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Energy companies have launched a lobbying blitz in Washington over pending rules they say will make or break the case for tens of billions of dollars’ worth of investment in hydrogen fuel.
The production of green hydrogen — achieved by splitting water molecules with clean electricity — received generous subsidies in last year’s landmark US climate law. The Treasury department next month is due to issue tax guidelines that determine which types of hydrogen projects will qualify.
But with renewable energy still supplying only a fraction of the nation’s power grid, companies are pushing for an approach that allows for some hydrogen made from electricity generated by fossil fuels.
The debate comes down to how hydrogen makers prove the power they buy is “clean”. The Treasury’s most stringent proposal involves certifying that every hour of hydrogen production is powered by a zero-carbon energy source, essentially requiring its use around the clock.
Industry lobbyists say this would force hydrogen plants to shut down when clean electricity is not available. Instead, they want the Treasury to use an “annual matching” system that allows producers to purchase credits for renewable electricity in amounts equal to their yearly energy consumption.
Such a scheme would make investment in US hydrogen more attractive, they say, enabling companies to effectively store up green power generated at times of surplus — for example when the midday sun passes over solar farms — for use later.
“The question based on how the regulations are written [is], ‘Will we continue to accelerate in the United States or put more emphasis in Europe?’” said Andy Marsh, chief executive of Plug Power, who signed an industry letter this week urging the Biden administration to take a “pragmatic approach” with the Treasury guidance.
Hydrogen, which emits no carbon dioxide when burnt, is considered a critical fuel for cleaning up heavy industries such as steelmaking and trucking. However, 95 per cent of US hydrogen is produced with natural gas in a process that creates large amounts of CO₂.
US energy secretary Jennifer Granholm has hailed clean hydrogen as an alternative to conventional production and outlined a strategy to slash its costs by 80 per cent by 2030. The subsidies in last year’s Inflation Reduction Act amount to $3 per kilogramme.
Opinions are mixed over the hourly or annual accounting approach. A Princeton University study found that unless hydrogen production was fired by clean energy on an hourly basis and from newly built renewable projects located nearby, the process could have higher emissions rates than hydrogen produced from fossil fuels.
“Our business is based on the need to decarbonise,” said Raffi Garabedian, chief executive of Electric Hydrogen, a manufacturer of hydrogen electrolysis systems. “If we’re doing things, building things, and taking advantage of the incentives that are provided without actually decarbonising, that would be a travesty.”
But some investors say the hourly standard would kill the viability of many clean hydrogen projects, which rely on electricity from the grid and would have to shut down during hours of the day when renewable power such as wind and solar is not available.
Roughly $11bn has been committed to US green hydrogen projects through to the end of the decade, according to estimates from Rystad Energy. The energy consultancy found that announcements in green hydrogen capacity have increased 53 per cent since the IRA’s passage. A study commissioned by Plug Power found that projected investment would fall by two-thirds by 2035 if rules were too stringent.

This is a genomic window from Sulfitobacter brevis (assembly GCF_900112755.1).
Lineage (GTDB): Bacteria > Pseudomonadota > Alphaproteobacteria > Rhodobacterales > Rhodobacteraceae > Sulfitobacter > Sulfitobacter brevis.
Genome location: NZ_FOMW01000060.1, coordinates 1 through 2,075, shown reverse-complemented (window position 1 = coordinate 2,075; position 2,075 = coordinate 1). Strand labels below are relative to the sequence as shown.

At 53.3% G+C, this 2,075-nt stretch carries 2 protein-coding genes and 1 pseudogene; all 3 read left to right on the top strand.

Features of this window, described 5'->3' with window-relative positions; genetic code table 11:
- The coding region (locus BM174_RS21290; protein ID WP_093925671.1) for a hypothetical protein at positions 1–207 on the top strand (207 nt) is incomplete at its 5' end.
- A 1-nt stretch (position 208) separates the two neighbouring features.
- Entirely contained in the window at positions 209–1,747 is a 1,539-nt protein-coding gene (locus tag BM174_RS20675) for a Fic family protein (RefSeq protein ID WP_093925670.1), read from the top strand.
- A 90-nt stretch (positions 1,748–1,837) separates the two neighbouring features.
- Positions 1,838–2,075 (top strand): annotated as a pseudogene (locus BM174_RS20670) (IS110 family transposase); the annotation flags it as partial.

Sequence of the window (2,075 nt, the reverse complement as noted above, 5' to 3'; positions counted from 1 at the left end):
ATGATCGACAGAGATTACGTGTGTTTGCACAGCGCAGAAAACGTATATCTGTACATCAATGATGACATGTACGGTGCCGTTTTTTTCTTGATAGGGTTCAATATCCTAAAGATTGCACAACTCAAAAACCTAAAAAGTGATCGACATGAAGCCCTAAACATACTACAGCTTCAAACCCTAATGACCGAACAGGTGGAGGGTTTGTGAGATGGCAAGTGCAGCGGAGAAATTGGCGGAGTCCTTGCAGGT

“Right now is probably one of the riskiest moments in hydrogen development if you decide to invest in a project and the framework comes in a way that is not going to benefit that route you chose,” said Marina Domingues, Rystad’s lead hydrogen analyst.
Phil Musser, vice-president of government affairs at NextEra Energy, the US’s largest clean energy developer, said the Treasury guidance would be a “make or break” moment for green hydrogen in the country. Under more lenient regulations, the company expects a $70bn market for green hydrogen by 2025 and plans to invest $20bn in the US sector.
Big oil groups have also joined the lobbying effort, with BP and Woodside Energy among fossil fuel companies that recently wrote to the government to “act prudently” in its guidance. The Edison Electric Institute, which represents utility companies, and the American Clean Power Association have called for the Treasury to apply less stringent time matching rules in the short term, similar to the approach taken in the EU.
Requiring projects to meet hourly matching rules would “martyr” the sector before it had a chance to flourish, said Shannon Angielski, president of the Clean Hydrogen Future Coalition, whose board includes members from BP, Chevron, ExxonMobil and Shell.
Hydrogen developers have taken their argument to John Podesta, the White House official in charge of implementing the IRA, and won the support of Joe Manchin, the fossil-fuel friendly Democratic senator who helped push the IRA through Congress last year.
“Treasury is focused on providing clarity to businesses as soon as possible and ensuring this incentive advances the goals of increasing energy security and combating climate change,” the department said.
Threats to ditch investment mark a change in tone from a clean energy sector that has rushed to capitalise on the subsidies in the IRA, committing more than $200bn to new manufacturing projects since the bill passed last year.
The Treasury guidance “will greatly dictate where the level of interest is and how much of that investment goes towards the US versus other parts of the of the global economy”, said Adam Peters, head of North America at Air Liquide, the French industrial gas company.
Additional reporting by Derek Brower in New York